Becoming the Women We Want To Be By Practicing Reverence
A Sacred Existence
Various translations capture this exhortation from Paul as instructing us “to live in a way that is appropriate for someone serving the Lord” (NLT 1996) and to be “reverent and devout in [our] department as becomes those engaged in sacred service.” (AMP).
Commentator William Barclay’s rendering of this verse is similar: “Charge the older women to be in demeanor such as befits those who are engaged in sacred things.”
The Greek word translated “reverent” in this passage is a compound word that combines the idea of being sacred, holy, or consecrated to God with that of behaving in ways that are fitting, right, or appropriate. Its root meaning has to do with being “priest-like.”
That’s supposed to be us! A reverent woman understands that she has been set apart by God for sacred service, and she acts like it.
At all times, day and night, whether on or off the clock, wherever she may be – at church, at work, at home, or online – in public and in private, whether with family, friends, colleagues, or total strangers, she is an example of holiness. It shows in the way she carries herself, in her attitudes and the way she interacts with others. Her daily lifestyle, like that of priests in the temple, is always consistent with her high and holy calling.
Now don’t misunderstand this. Being a reverent woman doesn’t mean always talking in hushed and somber tones, walking through life as is we were tiptoeing through a European cathedral. It doesn’t mean being dour and downcast, always deathly serious, unable to crack a joke with a clear conscience. And it certainly doesn’t imply being legalistic and fault-finding. That’s not at all what true reverence is about.
To be reverent means living with the constant, conscious awareness that we are in the presence of an awesome, holy God. And God’s presence isn’t a place of dullness and drabness, with no desert on the table. Rather, it’s a place of abundance, of soul-satisfying pure delight. A place, as the psalmist declared, where there is “fullness of joy” (Ps 16:11).
And this is where we are to live 24/7 – as sacred people in sacred places. Recognizing that all day long we’re handing sacred moments and sacred duties.
A young mom and I talked about this the other say. She was feeling stretched, stressed, and scrambled by the demands pulling at her from every direction. When I tried to encourage her by reminding her that she is engaged in sacred service and sacred things, she protested, “But so often this doesn’t feel holy!”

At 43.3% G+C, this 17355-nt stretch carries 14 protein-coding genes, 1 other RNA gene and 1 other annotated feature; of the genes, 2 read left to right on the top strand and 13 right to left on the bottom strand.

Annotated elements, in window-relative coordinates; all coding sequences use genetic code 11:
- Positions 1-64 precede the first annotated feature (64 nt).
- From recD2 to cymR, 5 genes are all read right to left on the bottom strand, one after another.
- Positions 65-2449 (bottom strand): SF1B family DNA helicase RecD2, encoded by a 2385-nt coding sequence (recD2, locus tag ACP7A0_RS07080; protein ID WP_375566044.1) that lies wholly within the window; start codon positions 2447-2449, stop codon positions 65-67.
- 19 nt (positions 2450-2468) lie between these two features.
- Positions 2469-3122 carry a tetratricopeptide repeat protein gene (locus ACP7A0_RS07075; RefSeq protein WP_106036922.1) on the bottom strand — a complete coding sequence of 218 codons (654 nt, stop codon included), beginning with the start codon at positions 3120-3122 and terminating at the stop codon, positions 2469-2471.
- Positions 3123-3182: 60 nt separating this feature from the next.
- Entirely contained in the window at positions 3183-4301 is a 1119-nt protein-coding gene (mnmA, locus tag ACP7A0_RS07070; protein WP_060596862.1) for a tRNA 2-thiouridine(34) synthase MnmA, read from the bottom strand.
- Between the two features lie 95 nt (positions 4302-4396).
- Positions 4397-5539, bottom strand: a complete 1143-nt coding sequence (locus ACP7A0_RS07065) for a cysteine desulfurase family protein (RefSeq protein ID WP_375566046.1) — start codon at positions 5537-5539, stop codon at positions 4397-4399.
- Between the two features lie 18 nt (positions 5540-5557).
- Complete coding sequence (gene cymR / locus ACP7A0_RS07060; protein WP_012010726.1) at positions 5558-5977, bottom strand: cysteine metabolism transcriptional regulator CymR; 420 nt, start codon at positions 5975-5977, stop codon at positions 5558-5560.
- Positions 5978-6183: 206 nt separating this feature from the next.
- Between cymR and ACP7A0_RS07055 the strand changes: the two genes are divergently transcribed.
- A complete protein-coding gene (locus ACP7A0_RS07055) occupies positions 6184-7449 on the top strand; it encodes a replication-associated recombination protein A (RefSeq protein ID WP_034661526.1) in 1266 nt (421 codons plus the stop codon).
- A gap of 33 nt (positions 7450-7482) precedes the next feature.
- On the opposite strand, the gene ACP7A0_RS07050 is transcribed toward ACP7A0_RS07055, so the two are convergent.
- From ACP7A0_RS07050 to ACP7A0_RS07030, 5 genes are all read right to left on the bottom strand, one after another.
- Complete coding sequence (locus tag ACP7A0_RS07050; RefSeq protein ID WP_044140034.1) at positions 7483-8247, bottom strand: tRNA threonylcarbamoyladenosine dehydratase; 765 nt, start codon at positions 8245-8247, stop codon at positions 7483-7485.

I get that. The interruptions, irritations, and interminable tasks that occupy so much of our time and attention don’t feel holy – until we recalibrate our focus and remind ourselves that we are in the presence of a holy God.
Wherever we are at this moment is a sacred place, and whatever He has given us to do is sacred service. That means:
- If you are a wife, serving your husband is a sacred duty to be carried out with devotion and intentionality, out of reverence to God.
- If you’re a mom, tending to your children’s needs is a sacred duty, a daily offering to the Lord in whose presence you serve.
- If you work outside your home, the performance of your responsibilities, however insignificant they may seem in the big picture, is a sacred duty carried out in plain view of the Lord as an act of worship.
- If you’re a student, applying yourselves to your coursework is a sacred duty, as is your participation in class, your commitment to integrity, and the sacrifice necessary to make the most of your training.
- If you’re retired or unemployed, single or widowed or childless, your duty tasks and relationship are your sacred duty, to be carried out as a woman who lives and breathes and walks in God’s presence.
There is simply no hard dividing line between the sacred and the secular in our lives, no special compartment for those pieces and parts of our lives that pertain to our faith, with everything else in another, separate compartment.
No, it’s all a sacred exercise. Each of us, in whatever season of life we find ourselves, is to live in a way that is fitting for “those engaged in sacred service.” We each possess a holy calling, a high calling, one worthy of our awe-inspired devotion to God and His will. And we flesh out this calling each day by honoring Him with lives that reflect His character and exemplify our grateful, loving surrender to Him.
Being a Titus 2 woman – and training other to be the same – is not a way of life we can turn off and on. We don’t hang up our reverential demeanor in the closet when we come home and change clothes at the end of a long day. We are always serving in His presence, whether we are at home and in church or elsewhere, in our downtime as well as during our tightly scheduled appointments. Yes, we can still have fun and make the most of each other’s company. We can enjoy a good laugh, be silly, celebrate. But the most satisfying enjoyment of all will only come by being aware that we live each moment in His sweet, holy presence.
We become the women we truly want to be by practicing reverence.
Excerpt from Nancy DeMoss Wulgemuth’s Adorned: Living Out the Beauty of the Gospel Together (Chicago: Moody Publishers, 2017), 93-96. This wonderful new book was provided by Moody Publishers at SWBTS’ Tea at 3 during 2017 Annual Meeting of the Southern Baptist Convention and may be purchased at www.adornedbook.com.